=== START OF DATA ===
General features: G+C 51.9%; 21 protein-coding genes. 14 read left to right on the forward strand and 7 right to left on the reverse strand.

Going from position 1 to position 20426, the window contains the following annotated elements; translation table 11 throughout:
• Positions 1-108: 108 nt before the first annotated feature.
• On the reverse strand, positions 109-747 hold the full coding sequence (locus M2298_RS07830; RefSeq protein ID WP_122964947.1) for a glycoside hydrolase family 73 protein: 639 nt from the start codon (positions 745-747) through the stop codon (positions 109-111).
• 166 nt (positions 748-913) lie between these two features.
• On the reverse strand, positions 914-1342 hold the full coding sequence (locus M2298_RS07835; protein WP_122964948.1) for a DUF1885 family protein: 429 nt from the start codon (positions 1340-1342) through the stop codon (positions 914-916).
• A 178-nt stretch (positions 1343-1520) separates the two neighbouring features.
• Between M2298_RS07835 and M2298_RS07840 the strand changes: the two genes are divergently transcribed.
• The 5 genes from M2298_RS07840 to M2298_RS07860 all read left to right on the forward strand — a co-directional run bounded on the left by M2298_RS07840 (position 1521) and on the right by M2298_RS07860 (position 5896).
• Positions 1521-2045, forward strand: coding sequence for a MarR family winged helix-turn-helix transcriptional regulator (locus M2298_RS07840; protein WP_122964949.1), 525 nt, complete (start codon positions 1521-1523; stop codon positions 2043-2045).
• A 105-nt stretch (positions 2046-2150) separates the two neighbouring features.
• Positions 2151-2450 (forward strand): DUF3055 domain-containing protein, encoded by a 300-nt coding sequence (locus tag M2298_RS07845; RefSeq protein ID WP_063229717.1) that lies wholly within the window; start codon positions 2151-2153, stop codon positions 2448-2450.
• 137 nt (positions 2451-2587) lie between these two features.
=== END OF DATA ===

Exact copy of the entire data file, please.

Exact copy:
General features: G+C 51.9%; 21 protein-coding genes. 14 read left to right on the forward strand and 7 right to left on the reverse strand.

Going from position 1 to position 20426, the window contains the following annotated elements; translation table 11 throughout:
• Positions 1-108: 108 nt before the first annotated feature.
• On the reverse strand, positions 109-747 hold the full coding sequence (locus M2298_RS07830; RefSeq protein ID WP_122964947.1) for a glycoside hydrolase family 73 protein: 639 nt from the start codon (positions 745-747) through the stop codon (positions 109-111).
• 166 nt (positions 748-913) lie between these two features.
• On the reverse strand, positions 914-1342 hold the full coding sequence (locus M2298_RS07835; protein WP_122964948.1) for a DUF1885 family protein: 429 nt from the start codon (positions 1340-1342) through the stop codon (positions 914-916).
• A 178-nt stretch (positions 1343-1520) separates the two neighbouring features.
• Between M2298_RS07835 and M2298_RS07840 the strand changes: the two genes are divergently transcribed.
• The 5 genes from M2298_RS07840 to M2298_RS07860 all read left to right on the forward strand — a co-directional run bounded on the left by M2298_RS07840 (position 1521) and on the right by M2298_RS07860 (position 5896).
• Positions 1521-2045, forward strand: coding sequence for a MarR family winged helix-turn-helix transcriptional regulator (locus M2298_RS07840; protein WP_122964949.1), 525 nt, complete (start codon positions 1521-1523; stop codon positions 2043-2045).
• A 105-nt stretch (positions 2046-2150) separates the two neighbouring features.
• Positions 2151-2450 (forward strand): DUF3055 domain-containing protein, encoded by a 300-nt coding sequence (locus tag M2298_RS07845; RefSeq protein ID WP_063229717.1) that lies wholly within the window; start codon positions 2151-2153, stop codon positions 2448-2450.
• 137 nt (positions 2451-2587) lie between these two features.